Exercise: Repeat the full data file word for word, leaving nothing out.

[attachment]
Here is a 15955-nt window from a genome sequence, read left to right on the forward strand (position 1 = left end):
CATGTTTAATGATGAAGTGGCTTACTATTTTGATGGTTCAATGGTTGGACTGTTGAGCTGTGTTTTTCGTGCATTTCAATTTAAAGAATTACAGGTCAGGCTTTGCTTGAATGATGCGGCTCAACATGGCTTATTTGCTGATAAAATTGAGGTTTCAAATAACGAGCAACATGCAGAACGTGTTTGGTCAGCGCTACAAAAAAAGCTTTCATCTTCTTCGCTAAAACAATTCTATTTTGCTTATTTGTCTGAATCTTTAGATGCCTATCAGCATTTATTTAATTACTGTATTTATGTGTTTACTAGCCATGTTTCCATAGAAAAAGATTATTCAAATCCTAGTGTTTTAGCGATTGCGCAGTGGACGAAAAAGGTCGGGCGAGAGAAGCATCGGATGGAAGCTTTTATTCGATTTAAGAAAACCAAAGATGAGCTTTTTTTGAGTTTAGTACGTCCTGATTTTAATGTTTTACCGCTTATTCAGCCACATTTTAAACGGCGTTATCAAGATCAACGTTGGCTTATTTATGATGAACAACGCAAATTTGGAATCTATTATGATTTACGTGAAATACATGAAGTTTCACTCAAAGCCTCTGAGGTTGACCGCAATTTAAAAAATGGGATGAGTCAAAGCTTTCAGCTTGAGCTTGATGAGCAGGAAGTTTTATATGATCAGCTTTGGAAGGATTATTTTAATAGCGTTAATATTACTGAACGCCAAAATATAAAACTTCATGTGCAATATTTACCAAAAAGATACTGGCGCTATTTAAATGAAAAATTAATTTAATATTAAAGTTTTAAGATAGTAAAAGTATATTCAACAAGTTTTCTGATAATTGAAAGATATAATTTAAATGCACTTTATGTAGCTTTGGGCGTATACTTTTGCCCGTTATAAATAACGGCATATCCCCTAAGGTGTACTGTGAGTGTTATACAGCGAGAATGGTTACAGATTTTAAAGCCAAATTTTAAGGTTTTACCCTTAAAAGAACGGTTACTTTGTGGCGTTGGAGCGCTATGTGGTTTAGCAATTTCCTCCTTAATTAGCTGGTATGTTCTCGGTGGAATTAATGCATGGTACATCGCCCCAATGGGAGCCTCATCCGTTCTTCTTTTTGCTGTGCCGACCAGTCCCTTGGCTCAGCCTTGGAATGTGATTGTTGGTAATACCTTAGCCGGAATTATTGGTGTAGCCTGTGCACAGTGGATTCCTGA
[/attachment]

Here is a 15955-nt window from a genome sequence, read left to right on the forward strand (position 1 = left end):
CATGTTTAATGATGAAGTGGCTTACTATTTTGATGGTTCAATGGTTGGACTGTTGAGCTGTGTTTTTCGTGCATTTCAATTTAAAGAATTACAGGTCAGGCTTTGCTTGAATGATGCGGCTCAACATGGCTTATTTGCTGATAAAATTGAGGTTTCAAATAACGAGCAACATGCAGAACGTGTTTGGTCAGCGCTACAAAAAAAGCTTTCATCTTCTTCGCTAAAACAATTCTATTTTGCTTATTTGTCTGAATCTTTAGATGCCTATCAGCATTTATTTAATTACTGTATTTATGTGTTTACTAGCCATGTTTCCATAGAAAAAGATTATTCAAATCCTAGTGTTTTAGCGATTGCGCAGTGGACGAAAAAGGTCGGGCGAGAGAAGCATCGGATGGAAGCTTTTATTCGATTTAAGAAAACCAAAGATGAGCTTTTTTTGAGTTTAGTACGTCCTGATTTTAATGTTTTACCGCTTATTCAGCCACATTTTAAACGGCGTTATCAAGATCAACGTTGGCTTATTTATGATGAACAACGCAAATTTGGAATCTATTATGATTTACGTGAAATACATGAAGTTTCACTCAAAGCCTCTGAGGTTGACCGCAATTTAAAAAATGGGATGAGTCAAAGCTTTCAGCTTGAGCTTGATGAGCAGGAAGTTTTATATGATCAGCTTTGGAAGGATTATTTTAATAGCGTTAATATTACTGAACGCCAAAATATAAAACTTCATGTGCAATATTTACCAAAAAGATACTGGCGCTATTTAAATGAAAAATTAATTTAATATTAAAGTTTTAAGATAGTAAAAGTATATTCAACAAGTTTTCTGATAATTGAAAGATATAATTTAAATGCACTTTATGTAGCTTTGGGCGTATACTTTTGCCCGTTATAAATAACGGCATATCCCCTAAGGTGTACTGTGAGTGTTATACAGCGAGAATGGTTACAGATTTTAAAGCCAAATTTTAAGGTTTTACCCTTAAAAGAACGGTTACTTTGTGGCGTTGGAGCGCTATGTGGTTTAGCAATTTCCTCCTTAATTAGCTGGTATGTTCTCGGTGGAATTAATGCATGGTACATCGCCCCAATGGGAGCCTCATCCGTTCTTCTTTTTGCTGTGCCGACCAGTCCCTTGGCTCAGCCTTGGAATGTGATTGTTGGTAATACCTTAGCCGGAATTATTGGTGTAGCCTGTGCACAGTGGATTCCTGA